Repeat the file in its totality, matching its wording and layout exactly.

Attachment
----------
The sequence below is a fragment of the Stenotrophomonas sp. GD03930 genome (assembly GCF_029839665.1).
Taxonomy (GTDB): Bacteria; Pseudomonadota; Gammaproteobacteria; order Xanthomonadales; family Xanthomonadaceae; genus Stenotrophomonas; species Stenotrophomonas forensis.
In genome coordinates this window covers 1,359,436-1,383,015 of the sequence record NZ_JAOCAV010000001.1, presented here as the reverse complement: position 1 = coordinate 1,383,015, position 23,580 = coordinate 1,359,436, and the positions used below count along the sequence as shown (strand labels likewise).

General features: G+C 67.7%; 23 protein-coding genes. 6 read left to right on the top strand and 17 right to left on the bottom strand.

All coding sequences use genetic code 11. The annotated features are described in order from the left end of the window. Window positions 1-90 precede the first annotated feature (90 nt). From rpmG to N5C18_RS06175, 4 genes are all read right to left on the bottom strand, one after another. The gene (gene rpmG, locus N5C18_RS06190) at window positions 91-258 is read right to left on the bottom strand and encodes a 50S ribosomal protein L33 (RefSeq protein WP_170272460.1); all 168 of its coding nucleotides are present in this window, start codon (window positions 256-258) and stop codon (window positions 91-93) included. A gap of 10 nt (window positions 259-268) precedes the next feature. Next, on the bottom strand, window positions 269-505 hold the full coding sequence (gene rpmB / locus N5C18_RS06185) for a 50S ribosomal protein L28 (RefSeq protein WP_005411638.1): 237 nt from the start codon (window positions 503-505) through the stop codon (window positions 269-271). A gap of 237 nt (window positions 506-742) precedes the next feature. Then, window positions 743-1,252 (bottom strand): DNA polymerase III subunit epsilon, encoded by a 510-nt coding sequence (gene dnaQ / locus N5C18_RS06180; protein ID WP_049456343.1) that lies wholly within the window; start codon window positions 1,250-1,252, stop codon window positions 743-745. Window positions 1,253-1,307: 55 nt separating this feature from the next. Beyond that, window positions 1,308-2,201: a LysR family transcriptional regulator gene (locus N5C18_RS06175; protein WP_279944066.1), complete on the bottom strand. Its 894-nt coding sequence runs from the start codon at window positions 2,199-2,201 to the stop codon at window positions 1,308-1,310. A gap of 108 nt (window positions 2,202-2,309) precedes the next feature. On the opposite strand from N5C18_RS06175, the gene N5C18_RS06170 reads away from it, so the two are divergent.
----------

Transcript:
The sequence below is a fragment of the Stenotrophomonas sp. GD03930 genome (assembly GCF_029839665.1).
Taxonomy (GTDB): Bacteria; Pseudomonadota; Gammaproteobacteria; order Xanthomonadales; family Xanthomonadaceae; genus Stenotrophomonas; species Stenotrophomonas forensis.
In genome coordinates this window covers 1,359,436-1,383,015 of the sequence record NZ_JAOCAV010000001.1, presented here as the reverse complement: position 1 = coordinate 1,383,015, position 23,580 = coordinate 1,359,436, and the positions used below count along the sequence as shown (strand labels likewise).

General features: G+C 67.7%; 23 protein-coding genes. 6 read left to right on the top strand and 17 right to left on the bottom strand.

All coding sequences use genetic code 11. The annotated features are described in order from the left end of the window. Window positions 1-90 precede the first annotated feature (90 nt). From rpmG to N5C18_RS06175, 4 genes are all read right to left on the bottom strand, one after another. The gene (gene rpmG, locus N5C18_RS06190) at window positions 91-258 is read right to left on the bottom strand and encodes a 50S ribosomal protein L33 (RefSeq protein WP_170272460.1); all 168 of its coding nucleotides are present in this window, start codon (window positions 256-258) and stop codon (window positions 91-93) included. A gap of 10 nt (window positions 259-268) precedes the next feature. Next, on the bottom strand, window positions 269-505 hold the full coding sequence (gene rpmB / locus N5C18_RS06185) for a 50S ribosomal protein L28 (RefSeq protein WP_005411638.1): 237 nt from the start codon (window positions 503-505) through the stop codon (window positions 269-271). A gap of 237 nt (window positions 506-742) precedes the next feature. Then, window positions 743-1,252 (bottom strand): DNA polymerase III subunit epsilon, encoded by a 510-nt coding sequence (gene dnaQ / locus N5C18_RS06180; protein ID WP_049456343.1) that lies wholly within the window; start codon window positions 1,250-1,252, stop codon window positions 743-745. Window positions 1,253-1,307: 55 nt separating this feature from the next. Beyond that, window positions 1,308-2,201: a LysR family transcriptional regulator gene (locus N5C18_RS06175; protein WP_279944066.1), complete on the bottom strand. Its 894-nt coding sequence runs from the start codon at window positions 2,199-2,201 to the stop codon at window positions 1,308-1,310. A gap of 108 nt (window positions 2,202-2,309) precedes the next feature. On the opposite strand from N5C18_RS06175, the gene N5C18_RS06170 reads away from it, so the two are divergent.